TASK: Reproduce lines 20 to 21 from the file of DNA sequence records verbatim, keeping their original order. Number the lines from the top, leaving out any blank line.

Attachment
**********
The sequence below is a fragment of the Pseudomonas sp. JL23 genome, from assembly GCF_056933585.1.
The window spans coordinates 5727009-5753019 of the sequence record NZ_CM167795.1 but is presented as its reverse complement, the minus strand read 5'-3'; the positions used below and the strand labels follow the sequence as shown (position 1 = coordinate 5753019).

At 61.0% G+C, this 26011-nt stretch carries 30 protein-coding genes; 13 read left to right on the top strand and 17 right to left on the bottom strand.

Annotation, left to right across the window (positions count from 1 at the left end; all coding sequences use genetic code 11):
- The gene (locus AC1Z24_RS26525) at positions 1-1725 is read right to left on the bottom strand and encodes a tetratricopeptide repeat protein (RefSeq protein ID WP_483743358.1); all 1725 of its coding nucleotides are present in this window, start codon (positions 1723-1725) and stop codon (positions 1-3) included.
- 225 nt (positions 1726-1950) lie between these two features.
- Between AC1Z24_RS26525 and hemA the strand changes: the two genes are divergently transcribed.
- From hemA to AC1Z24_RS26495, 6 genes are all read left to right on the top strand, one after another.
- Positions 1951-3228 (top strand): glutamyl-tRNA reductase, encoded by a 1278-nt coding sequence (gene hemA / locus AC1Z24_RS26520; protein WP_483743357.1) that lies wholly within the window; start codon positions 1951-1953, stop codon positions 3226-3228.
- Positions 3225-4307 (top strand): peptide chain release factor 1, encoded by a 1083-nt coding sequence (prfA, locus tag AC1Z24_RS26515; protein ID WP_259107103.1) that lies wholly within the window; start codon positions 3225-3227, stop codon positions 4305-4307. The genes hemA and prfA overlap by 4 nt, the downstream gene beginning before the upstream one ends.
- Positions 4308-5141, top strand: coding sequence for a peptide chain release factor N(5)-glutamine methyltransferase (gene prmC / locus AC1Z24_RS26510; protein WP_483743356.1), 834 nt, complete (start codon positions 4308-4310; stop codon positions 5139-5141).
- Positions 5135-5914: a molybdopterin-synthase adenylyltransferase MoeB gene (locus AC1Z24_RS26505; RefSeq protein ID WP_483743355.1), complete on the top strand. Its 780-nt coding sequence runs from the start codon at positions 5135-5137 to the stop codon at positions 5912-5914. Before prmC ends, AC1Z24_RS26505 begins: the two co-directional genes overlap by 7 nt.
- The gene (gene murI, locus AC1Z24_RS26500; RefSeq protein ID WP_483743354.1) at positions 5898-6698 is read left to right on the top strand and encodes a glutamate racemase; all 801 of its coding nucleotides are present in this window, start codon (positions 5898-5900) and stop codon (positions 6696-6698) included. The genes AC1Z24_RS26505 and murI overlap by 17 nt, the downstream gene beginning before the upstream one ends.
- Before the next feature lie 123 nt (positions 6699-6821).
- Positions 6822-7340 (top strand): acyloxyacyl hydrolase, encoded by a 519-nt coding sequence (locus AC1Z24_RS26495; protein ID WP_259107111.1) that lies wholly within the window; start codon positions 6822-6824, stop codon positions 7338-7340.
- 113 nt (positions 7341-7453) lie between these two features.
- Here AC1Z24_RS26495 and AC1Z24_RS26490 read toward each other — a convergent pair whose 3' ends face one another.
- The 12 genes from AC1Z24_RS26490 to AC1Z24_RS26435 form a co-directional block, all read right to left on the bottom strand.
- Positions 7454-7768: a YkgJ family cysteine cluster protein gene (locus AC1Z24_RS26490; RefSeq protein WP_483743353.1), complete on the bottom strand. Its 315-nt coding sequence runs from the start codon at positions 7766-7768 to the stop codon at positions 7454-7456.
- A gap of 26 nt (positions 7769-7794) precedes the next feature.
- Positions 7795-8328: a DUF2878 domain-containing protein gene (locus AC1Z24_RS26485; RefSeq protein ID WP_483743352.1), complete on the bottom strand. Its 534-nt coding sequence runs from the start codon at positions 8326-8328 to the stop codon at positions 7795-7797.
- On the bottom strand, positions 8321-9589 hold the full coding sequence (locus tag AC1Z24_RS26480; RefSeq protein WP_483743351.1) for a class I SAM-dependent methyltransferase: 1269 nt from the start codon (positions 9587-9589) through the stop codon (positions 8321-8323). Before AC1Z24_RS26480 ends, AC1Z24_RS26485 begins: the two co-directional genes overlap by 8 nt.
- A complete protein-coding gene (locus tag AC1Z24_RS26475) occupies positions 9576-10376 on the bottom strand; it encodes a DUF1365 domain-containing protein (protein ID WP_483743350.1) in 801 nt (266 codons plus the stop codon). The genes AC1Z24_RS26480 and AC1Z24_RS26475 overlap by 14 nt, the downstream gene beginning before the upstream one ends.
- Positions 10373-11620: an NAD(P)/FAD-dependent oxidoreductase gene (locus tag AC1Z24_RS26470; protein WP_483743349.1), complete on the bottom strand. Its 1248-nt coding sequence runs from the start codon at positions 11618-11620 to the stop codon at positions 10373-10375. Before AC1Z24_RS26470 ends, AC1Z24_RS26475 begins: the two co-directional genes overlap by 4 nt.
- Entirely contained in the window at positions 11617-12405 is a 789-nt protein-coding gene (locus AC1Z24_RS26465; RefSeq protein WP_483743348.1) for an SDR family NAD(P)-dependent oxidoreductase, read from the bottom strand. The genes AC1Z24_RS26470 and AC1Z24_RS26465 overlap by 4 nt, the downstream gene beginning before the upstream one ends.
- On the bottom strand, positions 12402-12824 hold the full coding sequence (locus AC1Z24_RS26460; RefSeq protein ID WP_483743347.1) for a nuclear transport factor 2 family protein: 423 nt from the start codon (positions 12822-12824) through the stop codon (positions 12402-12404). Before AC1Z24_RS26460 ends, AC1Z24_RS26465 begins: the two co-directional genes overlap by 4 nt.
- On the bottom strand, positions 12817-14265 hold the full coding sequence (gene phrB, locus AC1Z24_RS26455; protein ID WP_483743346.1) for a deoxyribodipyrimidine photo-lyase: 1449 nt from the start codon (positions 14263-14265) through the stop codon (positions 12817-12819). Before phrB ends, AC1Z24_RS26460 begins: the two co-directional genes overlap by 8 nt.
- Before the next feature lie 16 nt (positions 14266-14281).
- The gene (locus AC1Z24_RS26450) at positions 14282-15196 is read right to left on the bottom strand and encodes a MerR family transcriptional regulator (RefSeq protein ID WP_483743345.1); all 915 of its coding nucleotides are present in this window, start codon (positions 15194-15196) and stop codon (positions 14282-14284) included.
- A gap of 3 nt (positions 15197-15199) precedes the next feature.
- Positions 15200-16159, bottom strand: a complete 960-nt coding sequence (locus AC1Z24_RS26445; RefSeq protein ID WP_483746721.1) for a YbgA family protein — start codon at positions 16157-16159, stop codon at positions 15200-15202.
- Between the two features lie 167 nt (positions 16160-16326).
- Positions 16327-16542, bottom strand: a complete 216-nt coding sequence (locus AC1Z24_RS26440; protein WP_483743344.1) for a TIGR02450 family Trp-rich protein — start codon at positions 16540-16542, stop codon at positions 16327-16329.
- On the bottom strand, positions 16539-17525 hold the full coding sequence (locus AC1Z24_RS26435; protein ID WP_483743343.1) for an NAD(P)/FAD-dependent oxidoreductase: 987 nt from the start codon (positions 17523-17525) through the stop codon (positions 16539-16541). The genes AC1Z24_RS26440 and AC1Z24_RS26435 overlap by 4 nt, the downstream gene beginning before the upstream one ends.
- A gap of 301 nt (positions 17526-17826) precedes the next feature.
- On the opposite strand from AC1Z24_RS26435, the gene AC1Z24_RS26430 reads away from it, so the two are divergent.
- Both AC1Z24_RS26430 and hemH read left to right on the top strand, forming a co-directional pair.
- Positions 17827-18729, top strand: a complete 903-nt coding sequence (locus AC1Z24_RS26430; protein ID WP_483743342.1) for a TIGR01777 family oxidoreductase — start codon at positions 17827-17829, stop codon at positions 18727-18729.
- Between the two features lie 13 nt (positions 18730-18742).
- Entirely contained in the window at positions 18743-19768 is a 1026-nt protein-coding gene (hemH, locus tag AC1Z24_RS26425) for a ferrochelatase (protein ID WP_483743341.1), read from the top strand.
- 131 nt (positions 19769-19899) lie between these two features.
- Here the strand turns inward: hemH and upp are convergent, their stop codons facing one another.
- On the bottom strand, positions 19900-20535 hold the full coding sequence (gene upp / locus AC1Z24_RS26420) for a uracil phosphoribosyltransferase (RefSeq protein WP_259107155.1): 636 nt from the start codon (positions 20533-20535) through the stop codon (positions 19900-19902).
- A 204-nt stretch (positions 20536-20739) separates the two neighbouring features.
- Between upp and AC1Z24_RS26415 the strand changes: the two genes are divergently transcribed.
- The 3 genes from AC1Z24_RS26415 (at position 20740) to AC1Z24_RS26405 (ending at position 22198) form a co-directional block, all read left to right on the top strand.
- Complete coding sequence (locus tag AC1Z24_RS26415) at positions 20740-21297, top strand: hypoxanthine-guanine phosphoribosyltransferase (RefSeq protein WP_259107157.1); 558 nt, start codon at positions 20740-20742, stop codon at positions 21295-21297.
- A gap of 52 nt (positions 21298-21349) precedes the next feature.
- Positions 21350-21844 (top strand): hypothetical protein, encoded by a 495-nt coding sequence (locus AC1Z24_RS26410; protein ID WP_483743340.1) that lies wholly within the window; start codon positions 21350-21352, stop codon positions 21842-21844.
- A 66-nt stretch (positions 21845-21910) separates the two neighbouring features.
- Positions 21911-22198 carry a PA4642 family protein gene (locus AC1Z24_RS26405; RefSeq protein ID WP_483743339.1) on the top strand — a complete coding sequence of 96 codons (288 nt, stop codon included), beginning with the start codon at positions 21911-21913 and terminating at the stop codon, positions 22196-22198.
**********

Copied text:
- A gap of 26 nt (positions 7769-7794) precedes the next feature.
- Positions 7795-8328: a DUF2878 domain-containing protein gene (locus AC1Z24_RS26485; RefSeq protein ID WP_483743352.1), complete on the bottom strand. Its 534-nt coding sequence runs from the start codon at positions 8326-8328 to the stop codon at positions 7795-7797.